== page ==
Fire proxies in speleothems
Paleofire reconstruction from stalagmites is currently taking its first steps, and is rapidly accelerating, as demonstrated by recent studies where Holocene fire activity in different regions worldwide was investigated through inorganic and organic geochemical proxies. For instance, McDonough et al. (2022) associated peaks in P, Al, Zn, and Cu in a southwest Australian stalagmite to known fire events and prescribed burns, while Homann et al. (2022) related traces of the organic compound levoglucosan in a stalagmite from California to hydroclimate and fuel availability that promoted changes in early Holocene fire activity.
Previous work by Argiriadis et al. (2019) presented a method for the analysis of trace polycyclic aromatic hydrocarbons (PAHs) and n-alkanes in stalagmites. These organic compounds reflect biogeochemical processes occurring at the land surface, in the soil, and in the cave. PAHs are primarily related to combustion of biomass, while n-alkanes, with their potential for vegetation reconstruction, provide information on fuel availability and composition. These target organic molecules are carried into the underlying cave by infiltrating water, and finally incorporated into speleothems; thereby, creating the potential for speleothems to serve as novel paleofire archives.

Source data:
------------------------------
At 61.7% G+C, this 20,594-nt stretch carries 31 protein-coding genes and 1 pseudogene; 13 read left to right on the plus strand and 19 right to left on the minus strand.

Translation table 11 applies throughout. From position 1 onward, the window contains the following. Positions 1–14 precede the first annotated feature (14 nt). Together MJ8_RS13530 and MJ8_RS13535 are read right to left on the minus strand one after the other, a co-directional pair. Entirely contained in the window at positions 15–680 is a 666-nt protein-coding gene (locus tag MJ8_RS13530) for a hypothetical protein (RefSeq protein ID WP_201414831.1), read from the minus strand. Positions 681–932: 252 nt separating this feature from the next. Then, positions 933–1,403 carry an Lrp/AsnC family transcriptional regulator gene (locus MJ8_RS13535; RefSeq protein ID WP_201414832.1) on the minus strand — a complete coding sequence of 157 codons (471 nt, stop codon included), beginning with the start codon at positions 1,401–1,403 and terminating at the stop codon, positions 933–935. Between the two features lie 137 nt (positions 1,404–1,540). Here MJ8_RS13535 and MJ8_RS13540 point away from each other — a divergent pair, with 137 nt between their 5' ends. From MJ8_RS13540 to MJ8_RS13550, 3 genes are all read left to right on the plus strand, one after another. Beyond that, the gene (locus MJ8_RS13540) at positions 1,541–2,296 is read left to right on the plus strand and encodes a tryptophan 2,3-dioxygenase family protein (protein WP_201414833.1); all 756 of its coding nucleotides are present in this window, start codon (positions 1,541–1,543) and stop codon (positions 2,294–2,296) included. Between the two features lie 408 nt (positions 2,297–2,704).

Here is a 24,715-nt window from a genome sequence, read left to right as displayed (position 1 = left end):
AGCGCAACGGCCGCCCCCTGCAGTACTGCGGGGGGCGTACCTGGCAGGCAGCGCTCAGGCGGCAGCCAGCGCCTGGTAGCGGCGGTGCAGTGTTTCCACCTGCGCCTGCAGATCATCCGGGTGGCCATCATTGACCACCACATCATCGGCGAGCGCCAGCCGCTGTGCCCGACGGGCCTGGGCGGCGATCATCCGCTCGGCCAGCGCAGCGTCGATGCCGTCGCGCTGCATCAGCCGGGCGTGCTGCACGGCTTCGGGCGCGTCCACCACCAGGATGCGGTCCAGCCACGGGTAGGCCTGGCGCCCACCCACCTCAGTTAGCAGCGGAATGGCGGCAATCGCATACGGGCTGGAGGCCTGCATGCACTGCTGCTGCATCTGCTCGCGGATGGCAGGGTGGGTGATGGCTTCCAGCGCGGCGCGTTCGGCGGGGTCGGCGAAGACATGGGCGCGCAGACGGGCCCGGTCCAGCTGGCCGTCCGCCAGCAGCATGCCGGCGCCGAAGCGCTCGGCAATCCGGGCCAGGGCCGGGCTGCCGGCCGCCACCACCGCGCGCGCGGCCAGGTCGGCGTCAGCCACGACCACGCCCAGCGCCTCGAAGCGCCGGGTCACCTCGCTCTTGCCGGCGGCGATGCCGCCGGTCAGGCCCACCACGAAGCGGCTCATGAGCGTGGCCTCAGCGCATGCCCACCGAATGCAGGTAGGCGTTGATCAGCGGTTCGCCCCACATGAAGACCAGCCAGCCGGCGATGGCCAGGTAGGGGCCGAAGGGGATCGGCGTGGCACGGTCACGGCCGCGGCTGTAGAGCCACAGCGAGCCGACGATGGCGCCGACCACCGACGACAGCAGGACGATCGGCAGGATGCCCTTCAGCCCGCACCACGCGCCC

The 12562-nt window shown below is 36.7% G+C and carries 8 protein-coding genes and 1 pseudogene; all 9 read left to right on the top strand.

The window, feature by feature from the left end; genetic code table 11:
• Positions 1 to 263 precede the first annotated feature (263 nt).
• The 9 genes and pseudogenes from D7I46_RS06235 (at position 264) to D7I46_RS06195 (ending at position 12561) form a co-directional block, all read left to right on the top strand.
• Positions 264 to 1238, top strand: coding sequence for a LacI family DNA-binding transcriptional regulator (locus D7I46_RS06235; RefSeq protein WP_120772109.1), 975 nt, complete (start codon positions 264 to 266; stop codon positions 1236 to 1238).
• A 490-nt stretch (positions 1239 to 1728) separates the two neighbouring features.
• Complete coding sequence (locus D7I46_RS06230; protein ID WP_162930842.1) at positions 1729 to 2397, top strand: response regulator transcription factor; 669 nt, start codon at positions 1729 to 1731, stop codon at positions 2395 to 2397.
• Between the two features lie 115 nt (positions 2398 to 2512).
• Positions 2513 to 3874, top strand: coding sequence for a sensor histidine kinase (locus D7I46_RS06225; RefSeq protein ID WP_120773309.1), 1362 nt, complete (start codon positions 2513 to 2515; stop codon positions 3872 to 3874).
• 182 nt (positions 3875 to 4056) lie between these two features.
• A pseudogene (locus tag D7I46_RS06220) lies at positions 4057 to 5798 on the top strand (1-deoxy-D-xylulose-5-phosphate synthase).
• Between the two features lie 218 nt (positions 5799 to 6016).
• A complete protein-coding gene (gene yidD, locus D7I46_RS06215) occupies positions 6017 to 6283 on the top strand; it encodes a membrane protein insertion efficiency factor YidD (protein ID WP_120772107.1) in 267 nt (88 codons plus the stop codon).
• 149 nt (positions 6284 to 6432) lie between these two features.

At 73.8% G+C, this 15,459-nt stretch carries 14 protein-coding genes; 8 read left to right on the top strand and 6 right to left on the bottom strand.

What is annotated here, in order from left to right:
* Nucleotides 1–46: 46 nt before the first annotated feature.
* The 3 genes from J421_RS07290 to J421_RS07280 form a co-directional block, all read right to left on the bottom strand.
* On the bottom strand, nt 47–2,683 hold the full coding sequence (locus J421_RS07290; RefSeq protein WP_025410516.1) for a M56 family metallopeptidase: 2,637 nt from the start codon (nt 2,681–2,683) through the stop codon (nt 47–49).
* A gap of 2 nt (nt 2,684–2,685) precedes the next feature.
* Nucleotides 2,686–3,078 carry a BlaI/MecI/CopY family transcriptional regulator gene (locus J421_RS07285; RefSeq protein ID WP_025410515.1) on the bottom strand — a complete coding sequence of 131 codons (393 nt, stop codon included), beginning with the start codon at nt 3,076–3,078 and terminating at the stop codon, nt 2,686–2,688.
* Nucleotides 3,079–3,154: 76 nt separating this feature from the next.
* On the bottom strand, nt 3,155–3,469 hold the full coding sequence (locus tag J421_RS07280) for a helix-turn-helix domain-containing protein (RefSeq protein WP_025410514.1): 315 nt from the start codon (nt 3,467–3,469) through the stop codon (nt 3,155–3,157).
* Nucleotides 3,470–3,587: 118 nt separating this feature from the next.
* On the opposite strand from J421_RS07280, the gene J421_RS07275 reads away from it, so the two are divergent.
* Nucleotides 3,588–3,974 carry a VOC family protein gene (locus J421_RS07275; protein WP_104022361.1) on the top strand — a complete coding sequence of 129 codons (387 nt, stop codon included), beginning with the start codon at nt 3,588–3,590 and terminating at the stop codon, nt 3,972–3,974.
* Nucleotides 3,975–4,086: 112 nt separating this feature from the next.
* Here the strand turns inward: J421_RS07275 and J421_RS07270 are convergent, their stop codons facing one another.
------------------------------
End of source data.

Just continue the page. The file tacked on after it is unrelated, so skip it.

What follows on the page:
PAHs are organic molecules composed of two or more fused aromatic rings and result from incomplete combustion of organic materials. According to fuel and combustion conditions, a wide range of PAHs are associated with biomass burning. Immediately after fires of moderate intensity (200–400°C), abundance of light and medium molecular weight (LMW and MMW, respectively) compounds are elevated in burnt soils, while high molecular weight PAHs (HMW) are rare to absent (Rey-Salgueiro et al. 2018). HMW PAHs are generally only produced at temperatures higher than ~500˚C and are, thus, associated with fossil fuel combustion or very intense fires of woody material (Wang et al. 2017). PAHs are highly persistent in the environment but have generally low concentrations in natural waters due to their low solubility, while soil PAHs are, for the most part, adsorbed onto organic matter-specific sites.
To date, the only known attempt to use PAHs for stalagmite fire reconstruction was performed by Perrette et al. (2008), although the study faced some difficulties due to the complex nature of thick soils and depth of the cave, and, thus, did not yield conclusive paleoenvironmental information. In contrast, cave KNI-51, located in the Kimberley region (tropical northwestern Australia) (Fig. 1), appears to be an ideal setting for the rapid transportation of organic compounds from the land surface to the underlying cave, given that it is a shallow location, covered by thin soil, and permeable and fractured limestone. Stalagmites at cave KNI-51 are also well-suited for this work, as they show high growth rates (1–2 mm yr-1) and yield extremely high precision 230Th dates (2 SD errors = ±1 year over most of the last century), which together offer high (1–3 yr) temporal resolution for PAH measurements.
Figure 1: Australian climate zones (source: Australian Government Bureau of Meteorology, bom.gov.au) with karst areas distribution (source: World Karst Aquifer Map, whymap.org). Kimberley region with fire frequency and cave KNI-51 location (source: NAFI, North Australia & Rangelands Fire Information, firenorth.org.au).